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Letters to the Editor

The Effects of Carbamazepine and Lithium Combination on Serious Aggression and Anger Outbursts in a Case of Seronegative Limbic Encephalitis

The Effects of Carbamazepine and Lithium Combination on Serious Aggression and Anger Outbursts in a Case of Seronegative Limbic Encephalitis

To the Editor: Limbic encephalitis involves the hippocampus, amygdala, and insular cortex1 and causes changes in behavior and personality such as aggression and anger.2 Despite the reported effects of antipsychotics and benzodiazepines,3 some patients with limbic encephalitis may not respond to these drugs. Although antiaggressive effects of lithium and carbamazepine have been reported,4 there is no report showing such effects in limbic encephalitis.

We describe a case of limbic encephalitis in which serious aggression and anger outbursts responded to the combination of carbamazepine and lithium.

 

Case report. Mr A, a 22-year-old man with headache, was admitted to the neurosurgery ward after an anger outburst during which he exhibited an automatic masticatory-like movement. Mr A had no prior history of neurologic or psychiatric illness.

He was transferred to the neurology ward for further examination wherein seronegative limbic encephalitis (ICD-10 code G04.81) was diagnosed based on laboratory findings and brain imaging. Mr A was admitted to the psychiatric ward because of serious aggression and anger outbursts. He was secluded in a quiet room and received 800 mg/d of valproate, 75 mg/d of levomepromazine, and 4 mg/d of risperidone. The observable aggressive and violent behavior was assessed to be 5 points (normal range: 0) by the Overt Aggression Scale (OAS)5 and 28 points by the excitability subscale (normal range: 0-6) of the Positive and Negative Syndrome Scale (PANSS).6

Despite increases of valproate to 1,200 mg/d (96.5 μg/mL) and levomepromazine to 250 mg/d, his serious aggression and anger outbursts persisted (eg, abusing medical staff and beating himself with his fist). After 500 mg/d (7.8 μg/mL) of carbamazepine was combined, however, Mr A’s symptoms began to improve, but not sufficiently. After lithium was added and gradually increased to 1,000 mg/d (0.98 mEq/L), his serious aggression and anger outbursts subsided significantly, and he was allowed to leave the seclusion room. He began to talk and behave politely to medical staff.

Thereafter, valproate, risperidone, and levomepromazine were tapered off without exacerbation. Mr A was able to joke with medical staff with a smile. The OAS score was 0 points and the excitability subscale on the PANSS was 6 points. His parents and friends confirmed that he had completely returned to his premorbid state. Five months after admission to the psychiatric ward, he was discharged on 600 mg/d of carbamazepine (7.4 μg/mL) and 800 mg/d of lithium (0.71 mEq/L). One month after discharge, his mental state was stable and he returned to his job as an office clerk. Three months after discharge, Mr A continued to work and have a good relationship with his family and friends, but his serum carbamazepine and lithium levels were undetectable.

 

In this case, Mr A’s serious aggression and anger outbursts did not respond to valproate, risperidone, or levomepromazine. However, the combination of carbamazepine and lithium was clearly effective, and his behavior and personality completely returned to his premorbid state. Although Mr A’s undetectable serum carbamazepine and lithium levels 3 months after discharge were probably due to noncompliance, his mental state continued to be stable, indicating that both carbamazepine and lithium were unnecessary for long-term treatment most likely because his encephalitis remitted. These findings suggest that the combination of carbamazepine and lithium may be useful for serious aggression and anger outbursts in the acute phase of limbic encephalitis in some patients.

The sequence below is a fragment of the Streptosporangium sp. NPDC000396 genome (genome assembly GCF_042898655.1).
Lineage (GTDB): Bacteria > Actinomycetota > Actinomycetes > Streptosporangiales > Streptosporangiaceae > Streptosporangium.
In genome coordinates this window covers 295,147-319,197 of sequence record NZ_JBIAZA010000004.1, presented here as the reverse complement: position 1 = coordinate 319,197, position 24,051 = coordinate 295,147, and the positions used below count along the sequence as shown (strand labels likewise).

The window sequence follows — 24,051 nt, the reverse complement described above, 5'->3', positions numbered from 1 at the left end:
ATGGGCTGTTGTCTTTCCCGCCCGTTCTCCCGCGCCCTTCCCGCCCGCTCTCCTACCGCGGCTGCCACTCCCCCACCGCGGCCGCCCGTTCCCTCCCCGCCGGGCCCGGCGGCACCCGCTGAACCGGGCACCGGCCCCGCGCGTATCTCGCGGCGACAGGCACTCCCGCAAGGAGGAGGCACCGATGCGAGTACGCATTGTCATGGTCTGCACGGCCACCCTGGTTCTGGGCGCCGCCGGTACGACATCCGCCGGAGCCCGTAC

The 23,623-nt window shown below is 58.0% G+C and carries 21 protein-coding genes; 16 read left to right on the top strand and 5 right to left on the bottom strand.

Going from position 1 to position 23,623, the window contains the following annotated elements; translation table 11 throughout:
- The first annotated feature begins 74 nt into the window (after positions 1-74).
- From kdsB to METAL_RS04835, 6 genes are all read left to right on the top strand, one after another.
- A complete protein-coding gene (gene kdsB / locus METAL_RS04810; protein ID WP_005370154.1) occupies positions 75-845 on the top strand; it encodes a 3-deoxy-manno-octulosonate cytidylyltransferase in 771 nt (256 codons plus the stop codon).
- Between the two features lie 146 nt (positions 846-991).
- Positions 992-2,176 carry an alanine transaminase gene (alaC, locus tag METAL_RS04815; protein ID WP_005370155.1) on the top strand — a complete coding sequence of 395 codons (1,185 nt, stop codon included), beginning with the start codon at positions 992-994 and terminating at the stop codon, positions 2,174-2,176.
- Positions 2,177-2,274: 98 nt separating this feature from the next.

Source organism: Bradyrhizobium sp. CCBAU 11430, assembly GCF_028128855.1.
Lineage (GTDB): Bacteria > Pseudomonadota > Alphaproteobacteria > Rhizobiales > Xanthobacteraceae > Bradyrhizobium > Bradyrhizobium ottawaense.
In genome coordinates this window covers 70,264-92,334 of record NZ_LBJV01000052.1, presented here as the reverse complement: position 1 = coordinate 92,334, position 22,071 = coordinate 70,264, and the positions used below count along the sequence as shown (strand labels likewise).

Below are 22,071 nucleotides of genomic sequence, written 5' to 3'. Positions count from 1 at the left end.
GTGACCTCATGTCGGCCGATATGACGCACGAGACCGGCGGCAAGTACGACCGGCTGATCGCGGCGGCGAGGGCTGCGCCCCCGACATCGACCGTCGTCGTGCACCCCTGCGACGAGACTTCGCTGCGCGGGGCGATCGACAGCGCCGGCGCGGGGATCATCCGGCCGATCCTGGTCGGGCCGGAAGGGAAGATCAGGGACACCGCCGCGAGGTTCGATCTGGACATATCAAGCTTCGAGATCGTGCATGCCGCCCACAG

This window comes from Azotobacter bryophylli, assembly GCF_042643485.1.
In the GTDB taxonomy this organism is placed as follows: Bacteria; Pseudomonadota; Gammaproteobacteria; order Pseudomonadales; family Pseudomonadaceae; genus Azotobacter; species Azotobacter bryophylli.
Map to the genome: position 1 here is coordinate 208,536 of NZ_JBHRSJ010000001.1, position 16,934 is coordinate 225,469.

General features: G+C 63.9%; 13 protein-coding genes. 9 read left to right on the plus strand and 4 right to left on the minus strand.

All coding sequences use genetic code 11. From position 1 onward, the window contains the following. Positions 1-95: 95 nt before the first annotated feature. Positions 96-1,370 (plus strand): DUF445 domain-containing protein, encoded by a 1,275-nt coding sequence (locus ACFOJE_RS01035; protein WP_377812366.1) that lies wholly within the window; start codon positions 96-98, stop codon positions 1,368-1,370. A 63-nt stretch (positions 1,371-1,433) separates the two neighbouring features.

REFERENCES

1. Tüzün E, Dalmau J. Limbic encephalitis and variants: classification, diagnosis and treatment. Neurologist. 2007;13(5):261-271. PubMed doi:10.1097/NRL.0b013e31813e34a5

2. Kayser MS, Dalmau J. Anti-NMDA receptor encephalitis in psychiatry. Curr Psychiatry Rev. 2011;7(3):189-193. PubMed doi:10.2174/157340011797183184

3. Black DW. A view from the ground. Ann Clin Psychiatry. 2014;26(1):1. PubMed

4. Jones RM, Arlidge J, Gillham R, et al. Efficacy of mood stabilizers in the treatment of impulsive or repetitive aggression: systematic review and meta-analysis. Br J Psychiatry. 2011;198(2):93-98. PubMed doi:10.1192/bjp.bp.110.083030

5. Yudofsky SC, Silver JM, Jackson W, et al. The Overt Aggression Scale for the objective rating of verbal and physical aggression. Am J Psychiatry. 1986;143(1):35-39. PubMed doi:10.1176/ajp.143.1.35

6. Kay SR, Fiszbein A, Opler LA. The Positive and Negative Syndrome Scale (PANSS) for schizophrenia. Schizophr Bull. 1987;13(2):261-276. PubMed doi:10.1093/schbul/13.2.261

Hirofumi Hirakawa, MD

Takeshi Terao, MD, PhD

terao@oita-u.ac.jp

Taiga Ninomiya, MD

Yuko Amano, MD

Yasuhiro Aso, MD

Etsuro Matsubara, MD, PhD

Author affiliations: Department of Neuropsychiatry (Drs Hirakawa, Terao, and Ninomiya) and Department of Neurology (Drs Amano, Aso, and Matsubara), Oita University Faculty of Medicine, Oita Prefecture, Japan.

Potential conflicts of interest: None reported.

Funding/support: None reported.

Published online: October 15, 2015.

Prim Care Companion CNS Disord 2015;17(5):doi:10.4088/PCC.15l01802

© Copyright 2015 Physicians Postgraduate Press, Inc.

Volume: 17

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